When on-premises IT was the only game in town, corporate IT had to invest long-term. With the public cloud, there is another option. While there are many positives in shifting to public cloud, some organizations are better served by maintaining (and expanding) corporate IT asset portfolios.

OpEx vs CapEx debates are about public cloud spend

A conversation about OpEx or CapEx for IT investments is a proxy for the choice between using on-premises infrastructure or the public cloud. Traditionally, project costs fell into CapEx spend with attendant depreciation showing up in OpEx: the CapEx budget was the investment budget. Public cloud options have upended IT investment approaches.

Satisfying project demand for virtual compute resources with public cloud passes service delivery responsibility to a third-party vendor and limits the financial commitment to the length of the project. Organizations now only need to plan (and pay) for what they need, and no longer worry about how they will maximize an asset over its usable life.

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Public cloud changes the role of I&O 

Infrastructure and Operations (I&O) responsibilities are altered by OpEx-fueled public cloud spend.  An on-premises IT footprint needs dedicated resources (people, hardware) to build, optimize, and maintain capacity. Technical, focused work has always been in I&O’s remit—and is the reason many I&O professionals were drawn to the profession in the first place. But with public cloud, I&O leaders are pulled away from those operational responsibilities to become more focused on vendor management.

There’s nothing wrong with this transition, but not everyone in I&O wants, or has the skill set, to embrace this shift. 

When IT Finance discusses OpEx or CapEx choices to fund innovation, I&O hears a debate about the very nature of their work.

A public cloud investment strategy only works when I&O understands and can advocate for those changes. OpEx-fueled innovation fails without the support (and the operational data) of I&O.

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Start-ups love OpEx

CapEx investment is defined by the long-term: a depreciation schedule for a server is at least 36 months. But many organizations—think start-ups—struggle to think three years ahead about anything. If the goal is to grow market share from zero, you aren’t looking to be distracted by locking capital into fixed assets which, if the company sinks, will be sold off in a fire-sale. 

OpEx investments align to projects with compressed timelines and organizations with short-term priorities, which is a perfect fit for organizations focused on growth.

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Define operational goals or over-pay for public cloud 

When organizations use on-premises, CapEx-fueled infrastructure, asset costs are already defined. The public cloud is different—usage drives cost.

Public cloud bills cause organizational turbulence when IT costs aren’t connected to consumption. Take archive storage. On-premises archive backup storage utilization rates may vary, but there isn’t a financial impact—the 36-month depreciation on the general ledger is predictable and non-contentious. Compare that with public cloud. There are standard /GB storage rate, different retrieval service options (e.g., expedited, standard, and bulk) and a /GB upload rate for data—any combination of which could be right for your organization.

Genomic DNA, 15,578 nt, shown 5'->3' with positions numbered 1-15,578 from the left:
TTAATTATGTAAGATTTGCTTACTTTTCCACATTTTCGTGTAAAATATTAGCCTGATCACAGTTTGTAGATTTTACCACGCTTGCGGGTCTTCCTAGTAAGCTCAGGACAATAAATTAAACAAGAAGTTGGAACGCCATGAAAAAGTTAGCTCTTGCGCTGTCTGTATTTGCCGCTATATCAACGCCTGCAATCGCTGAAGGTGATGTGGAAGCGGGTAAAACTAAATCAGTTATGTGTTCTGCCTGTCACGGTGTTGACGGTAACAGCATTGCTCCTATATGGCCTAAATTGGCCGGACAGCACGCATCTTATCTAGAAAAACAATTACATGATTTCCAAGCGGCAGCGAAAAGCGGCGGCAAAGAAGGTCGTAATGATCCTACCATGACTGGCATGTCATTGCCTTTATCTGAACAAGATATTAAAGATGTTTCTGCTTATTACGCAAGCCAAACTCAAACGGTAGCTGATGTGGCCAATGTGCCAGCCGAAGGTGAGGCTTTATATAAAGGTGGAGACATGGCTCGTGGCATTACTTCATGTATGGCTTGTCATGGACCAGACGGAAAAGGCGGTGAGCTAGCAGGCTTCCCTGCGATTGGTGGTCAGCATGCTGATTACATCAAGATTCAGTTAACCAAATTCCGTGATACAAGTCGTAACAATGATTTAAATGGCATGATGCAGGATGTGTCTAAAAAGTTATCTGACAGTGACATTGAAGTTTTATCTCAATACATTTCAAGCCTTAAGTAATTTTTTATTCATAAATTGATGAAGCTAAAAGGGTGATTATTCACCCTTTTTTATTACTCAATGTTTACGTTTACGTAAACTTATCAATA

Agility, a compelling value prop of public cloud, is tempered if you over-pay for a service you don’t fully understand.

It’s in your interest to work out the best options before signing up for the service. 

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Retain strategic independence

When your organization plans for the long-term, CapEx investments protect market share and competitive independence. Cloud service providers are building massive infrastructure footprints to satisfy public cloud demand. Every service you utilize is increasing their market share and making you more dependent on a third-party to deliver value to your customers. This is the same with any managed service/service provider relationship, but public cloud services can become so embedded in business processes that the promise of agility and lack of long-term commitments turn out to be empty. 

Applications must be suited to the pricing model of public cloud.   Operational metrics (uptime, disaster recovery SLAs) between on-premises IT and public cloud services are equitable; apples-to-apples comparisons between application portfolios are more complicated. For example:

  • Existing legacy applications may not run in public cloud environments—or not at a unit rate compelling enough to justify migration.
  • Compute resources may suffer from bursts in usage patterns (e.g., ecommerce sites around Black Friday/Cyber Monday) that are covered by existing on-premises capacity but generate excess usage fees in the public cloud.
  • Standards of latency (i.e., response time between a request for access and response from the IT resource) will compromise legacy application performance in the public cloud. 

The public cloud gives organizations an OpEx-fueled IT investment option they didn’t have before. Agility and the lack of long-term commitment are compelling, but when public cloud becomes embedded into business processes, you may pay for it 24x7 at (possibly) more prohibitive unit rates than if your apps and services were run on premises.

There is no correct blend of public cloud and on-premises IT to deliver IT—your mileage will vary based on usage, application portfolio, and use of underlying infrastructure.